With the Olympics being a Global event of such cultural significance, it is not surprising that the Games should permeate into our popular culture. What is surprising is the almost small number of films about the Olympics. A quick search will reveal several top 10 or top 11 lists of the best Olympic movies, mainly with the same line-up of films, ranging from drama (Munich, Without Limits, Miracle, Chariots of Fire), comedy (Cool Runnings, Blades of Glory (while technically not an Olympic film, it pretty much is), The Cutting Edge (while technically not a comedy, it pretty much is), and even documentary (Dare to Dream, or any Bud Greenspan retrospective), but you would be hard pressed to find a top 25, let alone a top 50 list.
So why are there so few Olympic movies? Is there something inherent about the Olympics that prevents them from being adequately displayed on the big screen? Why haven’t their been any feature films about the Olympic games past 1988? It would seem that at any Olympics there are stories just waiting to be made into movies, yet they don’t materialize–not even in tv movie format.
Is it because true stories are boring or not entertaining? If we already know the outcome, can there be any real excitement and drama? Sure there can, I have spoiled almost every book and movie I have read or seen in the past 5 years and have still enjoyed them plenty, and movies like Miracle prove that it can be done for Olympic moments and films.
Is it just that sports movies don’t translate well to film, whether they are true or fiction? Given the success of so many great sports film, I can’t believe that is a reason – see Top 25, and Top 50 Best Sports Movies.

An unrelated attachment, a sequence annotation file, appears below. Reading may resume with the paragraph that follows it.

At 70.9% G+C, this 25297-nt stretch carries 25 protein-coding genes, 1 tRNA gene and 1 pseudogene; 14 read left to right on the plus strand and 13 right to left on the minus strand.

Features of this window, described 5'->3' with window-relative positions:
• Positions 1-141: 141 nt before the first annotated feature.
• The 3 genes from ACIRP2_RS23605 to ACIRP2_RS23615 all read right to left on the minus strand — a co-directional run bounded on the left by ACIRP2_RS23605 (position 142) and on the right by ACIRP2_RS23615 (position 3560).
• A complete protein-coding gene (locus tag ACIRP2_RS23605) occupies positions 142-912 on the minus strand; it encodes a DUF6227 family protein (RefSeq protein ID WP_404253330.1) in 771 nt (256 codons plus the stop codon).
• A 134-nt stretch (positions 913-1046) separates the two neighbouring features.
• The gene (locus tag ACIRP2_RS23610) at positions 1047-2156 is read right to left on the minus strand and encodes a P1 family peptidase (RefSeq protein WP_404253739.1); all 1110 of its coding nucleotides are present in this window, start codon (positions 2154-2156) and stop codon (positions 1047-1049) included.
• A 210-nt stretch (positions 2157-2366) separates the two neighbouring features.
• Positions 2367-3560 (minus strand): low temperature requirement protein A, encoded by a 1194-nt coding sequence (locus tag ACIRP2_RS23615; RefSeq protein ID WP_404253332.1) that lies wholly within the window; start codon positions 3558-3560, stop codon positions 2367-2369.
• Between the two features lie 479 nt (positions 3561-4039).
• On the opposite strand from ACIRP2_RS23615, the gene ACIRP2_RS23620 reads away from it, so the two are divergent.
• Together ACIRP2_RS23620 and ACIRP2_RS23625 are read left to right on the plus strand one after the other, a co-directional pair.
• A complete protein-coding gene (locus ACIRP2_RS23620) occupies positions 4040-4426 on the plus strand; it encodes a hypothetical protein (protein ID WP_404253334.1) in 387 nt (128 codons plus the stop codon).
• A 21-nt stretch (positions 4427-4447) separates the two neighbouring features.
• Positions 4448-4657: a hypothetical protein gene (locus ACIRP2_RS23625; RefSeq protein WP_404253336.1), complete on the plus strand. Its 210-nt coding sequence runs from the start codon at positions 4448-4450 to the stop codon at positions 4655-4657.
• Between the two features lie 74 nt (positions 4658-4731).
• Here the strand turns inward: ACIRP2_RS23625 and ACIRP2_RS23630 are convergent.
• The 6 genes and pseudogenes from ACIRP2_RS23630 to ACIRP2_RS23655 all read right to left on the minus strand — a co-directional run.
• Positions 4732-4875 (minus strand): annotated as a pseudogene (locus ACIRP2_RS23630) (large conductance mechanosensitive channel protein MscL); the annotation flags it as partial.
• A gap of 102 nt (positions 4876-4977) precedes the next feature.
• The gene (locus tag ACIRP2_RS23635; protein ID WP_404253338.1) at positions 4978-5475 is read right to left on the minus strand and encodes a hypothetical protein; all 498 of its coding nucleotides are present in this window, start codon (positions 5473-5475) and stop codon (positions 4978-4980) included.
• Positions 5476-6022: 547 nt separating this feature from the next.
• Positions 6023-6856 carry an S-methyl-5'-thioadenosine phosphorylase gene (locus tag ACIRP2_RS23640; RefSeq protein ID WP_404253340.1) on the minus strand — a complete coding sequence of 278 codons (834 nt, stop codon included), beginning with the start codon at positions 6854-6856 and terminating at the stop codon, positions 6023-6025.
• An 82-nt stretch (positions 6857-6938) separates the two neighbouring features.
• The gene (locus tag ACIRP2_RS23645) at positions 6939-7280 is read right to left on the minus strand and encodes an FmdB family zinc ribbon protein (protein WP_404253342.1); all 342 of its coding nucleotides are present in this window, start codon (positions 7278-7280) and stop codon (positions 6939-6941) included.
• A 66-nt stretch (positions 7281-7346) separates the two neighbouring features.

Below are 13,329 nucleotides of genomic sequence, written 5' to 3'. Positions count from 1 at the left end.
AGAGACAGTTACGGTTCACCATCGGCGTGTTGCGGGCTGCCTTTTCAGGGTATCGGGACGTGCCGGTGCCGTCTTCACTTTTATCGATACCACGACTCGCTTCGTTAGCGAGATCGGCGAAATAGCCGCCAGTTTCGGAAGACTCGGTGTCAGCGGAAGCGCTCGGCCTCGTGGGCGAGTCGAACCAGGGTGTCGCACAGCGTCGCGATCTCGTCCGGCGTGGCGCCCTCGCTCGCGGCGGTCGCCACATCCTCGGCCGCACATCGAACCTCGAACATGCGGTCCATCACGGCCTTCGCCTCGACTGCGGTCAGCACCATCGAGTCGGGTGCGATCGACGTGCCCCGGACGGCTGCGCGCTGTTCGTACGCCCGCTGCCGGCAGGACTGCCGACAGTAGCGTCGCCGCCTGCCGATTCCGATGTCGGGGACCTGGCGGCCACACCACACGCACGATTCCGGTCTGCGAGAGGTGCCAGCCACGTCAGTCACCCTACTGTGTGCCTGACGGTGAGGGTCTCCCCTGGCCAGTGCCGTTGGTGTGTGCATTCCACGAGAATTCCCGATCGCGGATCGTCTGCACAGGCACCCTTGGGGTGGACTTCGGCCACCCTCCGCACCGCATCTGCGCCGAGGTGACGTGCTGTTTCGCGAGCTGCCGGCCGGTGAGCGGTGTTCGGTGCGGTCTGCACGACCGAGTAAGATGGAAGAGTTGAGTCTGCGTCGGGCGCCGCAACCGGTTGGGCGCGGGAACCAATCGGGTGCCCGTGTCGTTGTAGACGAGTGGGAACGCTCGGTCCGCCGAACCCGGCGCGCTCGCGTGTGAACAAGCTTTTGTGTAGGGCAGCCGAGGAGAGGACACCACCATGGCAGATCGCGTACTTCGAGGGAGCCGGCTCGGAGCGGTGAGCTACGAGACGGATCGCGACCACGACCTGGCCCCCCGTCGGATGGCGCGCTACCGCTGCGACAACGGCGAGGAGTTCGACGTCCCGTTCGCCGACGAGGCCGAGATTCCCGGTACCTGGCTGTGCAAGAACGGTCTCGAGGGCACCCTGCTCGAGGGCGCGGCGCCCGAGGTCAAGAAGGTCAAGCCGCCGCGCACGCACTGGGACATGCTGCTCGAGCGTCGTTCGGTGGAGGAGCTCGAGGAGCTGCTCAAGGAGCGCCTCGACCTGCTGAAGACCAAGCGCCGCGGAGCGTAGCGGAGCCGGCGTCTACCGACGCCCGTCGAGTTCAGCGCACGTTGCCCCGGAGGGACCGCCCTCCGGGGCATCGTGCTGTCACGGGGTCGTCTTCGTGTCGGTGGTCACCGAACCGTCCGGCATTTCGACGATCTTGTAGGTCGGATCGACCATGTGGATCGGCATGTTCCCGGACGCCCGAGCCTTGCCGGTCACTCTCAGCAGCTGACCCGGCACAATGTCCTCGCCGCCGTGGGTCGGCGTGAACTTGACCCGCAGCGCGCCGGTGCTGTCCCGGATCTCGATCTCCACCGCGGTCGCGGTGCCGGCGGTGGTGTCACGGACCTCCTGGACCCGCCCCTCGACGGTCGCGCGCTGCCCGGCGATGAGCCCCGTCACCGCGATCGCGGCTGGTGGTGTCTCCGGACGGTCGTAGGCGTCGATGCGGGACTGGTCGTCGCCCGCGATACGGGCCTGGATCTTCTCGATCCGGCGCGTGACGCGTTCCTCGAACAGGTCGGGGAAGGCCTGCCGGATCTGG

Are the Olympic memories and stories too fresh to warrant the need film adaptation? Maybe the story needs to age, and perhaps get forgotten a little before it can be made into a feature film (2020 film adaptation of the Alexandre Bilodeau story?). With all the media coverage during the Games, and the production values that go into telling an athletes’ backstory, maybe we don’t need a movie to sensationalize the story, it has already been done. With all the coverage, the athletes have not only become household names, but household faces, which may limit our ability to accept an actor portraying our favourite athlete. Perhaps that is why the documentary format is so popular for capturing the Olympic experience, it allows us to relive our favourite moments, with our favourite athletes, in a very personal and visceral way, that is often lost in feature dramatic films.
Next week I’ll look into the portrayal of the Olympics in other cultural forms, mainly TV and literature, where it has seemed to fair much better. In the mean time, if you have any other thoughts on why there are so few Olympic films leave them in the comments.